The UW Center for Urban Horticulture can identify virtually any non-native weed anyone brings to it, assess its capacity to wreak havoc, and help state officials eradicate it before it spreads. The School of Forestry monitors insect infestations, and is helping safeguard the region against an invasion of the virulent new plague, Sudden Oak Death. The College of Ocean and Fishery Sciences is helping the government control invasive pests that arrive in ballast water. It is also working with Puget Sound high-school students to document the spread of Ciona savignyi, an invasive tunicate.

Tsunamis. Three hundred years ago, a gigantic, magnitude 9 earthquake rocked the coast of Washington, triggering a tsunami that surged across the Pacific at a speed of 500 mph and crashed against the Japanese coastline. It was as powerful as the tsunami that killed 220,000 people in the Indian Ocean last December. Another major earthquake, capable of unleashing a 30-foot tsunami, is inevitable and perhaps overdue. Very rapid warnings might save thousands of lives.

Project Neptune, a stunning new endeavor, will be a 2,000-mile-long network of fiber-optic cables off the coast of Washington, Oregon and British Columbia. Chaired by UW professor John Delaney, Neptune will link at least 25 mini-observatories equipped with thousands of instruments and hundreds of robots collecting real-time data from the tops of the waves to deep below the ocean floor. Canada has already begun building its part of the system; the United States has not yet funded its portion.

Information produced by such research is, by its very nature, a "public good." It benefits everyone, and it is most valuable when it is universally distributed. Hence, little, if any, distant early warning research will ever be conducted and disseminated by the private sector.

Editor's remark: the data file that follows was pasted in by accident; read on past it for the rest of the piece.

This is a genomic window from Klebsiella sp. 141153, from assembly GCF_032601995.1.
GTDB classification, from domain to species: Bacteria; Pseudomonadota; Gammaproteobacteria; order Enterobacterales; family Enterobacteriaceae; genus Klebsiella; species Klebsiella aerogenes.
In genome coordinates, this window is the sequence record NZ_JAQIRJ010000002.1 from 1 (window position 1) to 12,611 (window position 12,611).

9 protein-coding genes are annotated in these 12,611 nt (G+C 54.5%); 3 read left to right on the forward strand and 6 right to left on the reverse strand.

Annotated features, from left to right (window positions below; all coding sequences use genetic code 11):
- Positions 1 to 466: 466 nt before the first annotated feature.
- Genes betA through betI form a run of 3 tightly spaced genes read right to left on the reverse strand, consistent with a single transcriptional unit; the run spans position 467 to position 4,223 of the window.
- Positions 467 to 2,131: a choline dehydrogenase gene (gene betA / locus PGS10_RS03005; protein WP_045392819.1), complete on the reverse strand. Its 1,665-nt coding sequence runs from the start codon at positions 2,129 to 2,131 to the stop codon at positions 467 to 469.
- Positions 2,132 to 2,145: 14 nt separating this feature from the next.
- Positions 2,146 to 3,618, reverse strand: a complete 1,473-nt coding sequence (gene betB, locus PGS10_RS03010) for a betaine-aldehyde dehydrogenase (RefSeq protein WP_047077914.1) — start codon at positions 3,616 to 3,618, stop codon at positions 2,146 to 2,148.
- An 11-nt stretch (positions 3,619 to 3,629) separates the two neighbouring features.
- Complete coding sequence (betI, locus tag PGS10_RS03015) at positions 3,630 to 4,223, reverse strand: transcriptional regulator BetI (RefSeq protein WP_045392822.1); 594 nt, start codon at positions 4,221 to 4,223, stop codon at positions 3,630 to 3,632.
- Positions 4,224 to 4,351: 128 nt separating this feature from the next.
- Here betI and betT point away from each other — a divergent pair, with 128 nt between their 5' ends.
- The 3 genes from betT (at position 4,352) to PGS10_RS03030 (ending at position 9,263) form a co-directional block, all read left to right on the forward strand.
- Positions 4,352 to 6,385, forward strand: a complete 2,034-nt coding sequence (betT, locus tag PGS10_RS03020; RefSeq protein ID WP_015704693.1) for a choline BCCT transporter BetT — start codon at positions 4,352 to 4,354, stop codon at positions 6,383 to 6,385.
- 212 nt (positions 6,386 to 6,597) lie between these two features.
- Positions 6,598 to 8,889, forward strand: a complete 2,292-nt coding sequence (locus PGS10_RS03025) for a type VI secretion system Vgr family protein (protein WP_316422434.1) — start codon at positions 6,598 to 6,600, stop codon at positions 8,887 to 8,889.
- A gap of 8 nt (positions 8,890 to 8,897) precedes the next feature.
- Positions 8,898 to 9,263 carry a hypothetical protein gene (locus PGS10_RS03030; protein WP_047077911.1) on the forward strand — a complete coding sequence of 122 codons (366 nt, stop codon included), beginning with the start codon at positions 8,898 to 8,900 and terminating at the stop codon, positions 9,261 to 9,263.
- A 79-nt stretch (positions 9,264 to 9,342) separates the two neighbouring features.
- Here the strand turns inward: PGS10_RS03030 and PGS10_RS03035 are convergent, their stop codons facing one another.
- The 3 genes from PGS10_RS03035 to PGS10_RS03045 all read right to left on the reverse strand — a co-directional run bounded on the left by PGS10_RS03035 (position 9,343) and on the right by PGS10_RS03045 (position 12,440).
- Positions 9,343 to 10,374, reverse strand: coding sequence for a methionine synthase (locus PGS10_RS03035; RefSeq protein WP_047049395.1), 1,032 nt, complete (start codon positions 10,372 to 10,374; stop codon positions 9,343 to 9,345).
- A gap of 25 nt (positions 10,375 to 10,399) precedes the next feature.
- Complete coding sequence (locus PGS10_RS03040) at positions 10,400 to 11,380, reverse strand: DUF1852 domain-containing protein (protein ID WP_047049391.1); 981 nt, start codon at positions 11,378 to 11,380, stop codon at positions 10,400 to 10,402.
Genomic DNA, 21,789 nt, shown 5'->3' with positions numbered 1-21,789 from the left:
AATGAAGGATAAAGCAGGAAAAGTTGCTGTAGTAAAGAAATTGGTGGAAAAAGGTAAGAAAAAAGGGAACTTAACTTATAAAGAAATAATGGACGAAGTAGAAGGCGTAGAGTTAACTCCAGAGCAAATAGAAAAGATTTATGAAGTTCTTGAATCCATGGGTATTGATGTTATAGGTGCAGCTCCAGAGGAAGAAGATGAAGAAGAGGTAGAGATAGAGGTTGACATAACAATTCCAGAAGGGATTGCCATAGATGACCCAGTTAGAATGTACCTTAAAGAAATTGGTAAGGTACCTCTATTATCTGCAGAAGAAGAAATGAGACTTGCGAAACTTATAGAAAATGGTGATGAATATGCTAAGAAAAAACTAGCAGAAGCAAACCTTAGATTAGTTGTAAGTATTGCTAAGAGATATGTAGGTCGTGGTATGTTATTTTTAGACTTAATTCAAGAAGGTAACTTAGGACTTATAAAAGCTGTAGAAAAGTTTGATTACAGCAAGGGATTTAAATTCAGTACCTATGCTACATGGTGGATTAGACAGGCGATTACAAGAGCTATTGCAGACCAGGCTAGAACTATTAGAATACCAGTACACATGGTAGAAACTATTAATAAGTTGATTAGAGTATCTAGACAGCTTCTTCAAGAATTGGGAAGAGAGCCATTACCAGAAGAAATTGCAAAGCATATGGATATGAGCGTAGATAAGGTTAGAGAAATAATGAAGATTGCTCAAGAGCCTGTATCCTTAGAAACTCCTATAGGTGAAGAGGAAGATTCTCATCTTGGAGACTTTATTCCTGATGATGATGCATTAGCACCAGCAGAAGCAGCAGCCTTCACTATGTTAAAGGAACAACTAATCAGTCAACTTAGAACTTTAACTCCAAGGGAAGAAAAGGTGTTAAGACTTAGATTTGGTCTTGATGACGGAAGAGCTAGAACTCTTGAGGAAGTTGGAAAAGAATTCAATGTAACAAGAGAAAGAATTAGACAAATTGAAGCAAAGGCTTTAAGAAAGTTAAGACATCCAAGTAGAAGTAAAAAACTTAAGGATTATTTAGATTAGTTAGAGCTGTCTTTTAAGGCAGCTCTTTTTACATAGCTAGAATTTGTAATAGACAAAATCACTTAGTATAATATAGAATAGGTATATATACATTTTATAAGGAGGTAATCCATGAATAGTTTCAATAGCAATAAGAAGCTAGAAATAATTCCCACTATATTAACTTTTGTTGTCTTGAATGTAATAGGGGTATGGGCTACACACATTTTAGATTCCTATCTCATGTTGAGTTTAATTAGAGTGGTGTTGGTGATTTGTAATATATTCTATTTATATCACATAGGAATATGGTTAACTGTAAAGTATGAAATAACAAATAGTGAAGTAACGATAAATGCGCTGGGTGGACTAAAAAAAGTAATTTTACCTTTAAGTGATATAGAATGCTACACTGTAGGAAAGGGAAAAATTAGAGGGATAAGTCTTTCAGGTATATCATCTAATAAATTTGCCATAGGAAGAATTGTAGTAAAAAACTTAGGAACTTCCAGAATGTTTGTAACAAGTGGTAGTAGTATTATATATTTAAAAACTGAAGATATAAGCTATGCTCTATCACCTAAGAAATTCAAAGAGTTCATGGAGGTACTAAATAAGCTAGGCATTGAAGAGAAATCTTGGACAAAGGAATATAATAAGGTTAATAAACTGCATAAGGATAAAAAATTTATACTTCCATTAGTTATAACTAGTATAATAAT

Yet, in an era of huge tax cuts, some of these vitally important functions are falling into disrepair. President Bush has recommended, and Congress has passed, significant reductions in key budgets for basic environmental research and monitoring at NASA, NOAA and the National Science Foundation. American scientists hope our government will follow Canada's example and begin its funding of Neptune in 2007, though NSF's monitoring budget has not grown as originally planned.

Although distant early warning will not always automatically elicit an effective response, the alternative — ignorance — guarantees a catastrophe. From climate disruption to invasive species, from earthquakes to international air pollution, the U.S. needs to keep its environmental DEW lines well-funded and on high alert.

Denis Hayes is president and CEO of the Bullitt Foundation, an environmental philanthropy based in Seattle. Formerly an adjunct professor of engineering at Stanford University, he is the international chairman of Earth Day.